What’s New in Spine Coding for 2018?

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December 22, 2017
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Code changes for all medical specialties take effect on January 1, 2018 as a result of the CPT Editorial Panel process. The American Medical Association (AMA) is responsible for Current Procedural Terminology (CPT) and has convened the CPT Editorial Panel to develop and maintain the nomenclature healthcare providers use to report medical procedures and services. The CPT Editorial Panel meets three times a year to evaluate code change proposals for new and emerging technology and is responsible for reorganizing and maintaining the code set. After codes are created or modified by the CPT Editorial Panel, they go before the Relative Value Update Committee (RUC), also convened by the AMA, to be valued. For more information on the RUC process and how to efficiently complete a RUC survey if you are randomly selected to do so, this 13-minute video prepared by the AMA is a good resource.

The CPT Editorial Panel and the RUC processes are cyclical; code changes approved by the CPT Editorial Panel at the February 2016 meeting, the May 2016 meeting, and the September/October 2016 meeting take effect on January 1, 2018. The Centers for Medicare and Medicaid Services (CMS) takes the RUC recommendations under consideration when assigning final values to codes and updates its payment policies annually via the Physician Fee Schedule rulemaking. The final rule setting code values and payment rates for 2018 was released by CMS on November 2, 2017.

ISASS joined the AMA’s House of Delegates in June 2014. With a seat in the House of Delegates came the opportunity to participate as advisors to the CPT Editorial Panel and the RUC beginning in calendar year 2015. ISASS strives to represent our membership in all three of these forums and provides this educational coding resource to our membership to prepare for spine coding in 2018 and beyond.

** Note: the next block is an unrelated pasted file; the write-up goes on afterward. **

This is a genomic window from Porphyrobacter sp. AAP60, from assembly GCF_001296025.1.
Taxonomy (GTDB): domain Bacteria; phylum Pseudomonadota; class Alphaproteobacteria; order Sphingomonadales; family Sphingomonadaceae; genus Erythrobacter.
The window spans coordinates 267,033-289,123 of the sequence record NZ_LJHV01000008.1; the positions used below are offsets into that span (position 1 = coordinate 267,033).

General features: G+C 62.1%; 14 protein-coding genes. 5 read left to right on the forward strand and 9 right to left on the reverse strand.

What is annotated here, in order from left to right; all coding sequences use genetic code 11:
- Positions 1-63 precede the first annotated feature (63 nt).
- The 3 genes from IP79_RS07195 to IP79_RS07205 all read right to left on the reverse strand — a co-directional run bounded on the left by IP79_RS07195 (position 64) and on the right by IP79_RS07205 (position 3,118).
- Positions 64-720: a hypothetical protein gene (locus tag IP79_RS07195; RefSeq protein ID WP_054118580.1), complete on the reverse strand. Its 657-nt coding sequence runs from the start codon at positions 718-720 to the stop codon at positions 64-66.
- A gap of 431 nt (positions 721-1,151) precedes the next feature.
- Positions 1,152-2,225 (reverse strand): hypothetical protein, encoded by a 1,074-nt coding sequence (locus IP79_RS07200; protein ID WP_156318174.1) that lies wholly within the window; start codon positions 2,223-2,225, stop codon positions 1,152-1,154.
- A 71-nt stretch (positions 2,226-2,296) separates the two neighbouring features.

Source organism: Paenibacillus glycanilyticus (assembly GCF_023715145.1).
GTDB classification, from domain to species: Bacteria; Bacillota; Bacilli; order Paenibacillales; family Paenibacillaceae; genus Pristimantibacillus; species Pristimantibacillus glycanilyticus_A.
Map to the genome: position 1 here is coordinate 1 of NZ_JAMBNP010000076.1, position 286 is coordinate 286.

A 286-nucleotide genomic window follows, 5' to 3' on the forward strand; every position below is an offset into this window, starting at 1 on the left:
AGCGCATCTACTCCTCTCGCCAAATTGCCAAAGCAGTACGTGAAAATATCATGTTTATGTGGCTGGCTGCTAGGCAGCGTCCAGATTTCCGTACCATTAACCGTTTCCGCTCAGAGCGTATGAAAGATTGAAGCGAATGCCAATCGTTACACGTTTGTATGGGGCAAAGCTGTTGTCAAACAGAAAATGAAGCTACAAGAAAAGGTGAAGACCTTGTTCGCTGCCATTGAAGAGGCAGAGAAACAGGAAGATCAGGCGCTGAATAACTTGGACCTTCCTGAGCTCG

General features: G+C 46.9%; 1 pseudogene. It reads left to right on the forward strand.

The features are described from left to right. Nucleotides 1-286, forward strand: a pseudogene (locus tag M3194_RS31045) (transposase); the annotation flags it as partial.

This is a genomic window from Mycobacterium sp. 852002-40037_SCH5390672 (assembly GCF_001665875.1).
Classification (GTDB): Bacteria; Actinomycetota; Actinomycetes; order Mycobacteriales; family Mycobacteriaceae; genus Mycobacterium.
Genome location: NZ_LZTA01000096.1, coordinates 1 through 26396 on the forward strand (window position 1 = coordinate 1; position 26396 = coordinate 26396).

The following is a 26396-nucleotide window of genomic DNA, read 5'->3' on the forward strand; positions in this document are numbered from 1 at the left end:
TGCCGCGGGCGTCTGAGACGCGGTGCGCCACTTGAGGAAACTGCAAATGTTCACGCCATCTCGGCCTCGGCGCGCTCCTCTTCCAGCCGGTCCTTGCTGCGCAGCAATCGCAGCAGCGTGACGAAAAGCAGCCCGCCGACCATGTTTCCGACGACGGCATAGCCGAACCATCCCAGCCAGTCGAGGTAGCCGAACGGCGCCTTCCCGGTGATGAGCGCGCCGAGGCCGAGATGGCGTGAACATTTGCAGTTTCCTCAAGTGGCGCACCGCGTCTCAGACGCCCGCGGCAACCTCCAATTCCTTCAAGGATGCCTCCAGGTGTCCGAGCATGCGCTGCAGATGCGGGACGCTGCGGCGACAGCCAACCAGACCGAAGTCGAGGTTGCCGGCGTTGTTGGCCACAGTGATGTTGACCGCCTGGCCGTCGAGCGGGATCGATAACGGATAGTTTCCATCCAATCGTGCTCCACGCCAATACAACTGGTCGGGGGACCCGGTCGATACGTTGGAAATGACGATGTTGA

Click here  for a look at what’s new in spine coding in 2018.

 

CPT codes and descriptions are copyright of the American Medical Association. All Rights Reserved.

The coding opinions referenced do not constitute legal advice. Every effort is made to ensure the accuracy of information provided, however, these opinions do not replace information contained in public or private payer policies or any published CPT material. The final decision for coding any procedure must be made by the surgeon, considering regulations of insurance carriers and any local, state or federal laws that apply to the surgeon’s practice. ISASS nor any of its officers, directors, agents, employees, committee members or other representatives shall have any responsibility or liability for any claim, including but not limited to any claims for costs, legal fees, Medicare or insurance fraud, arising from the use of these opinions.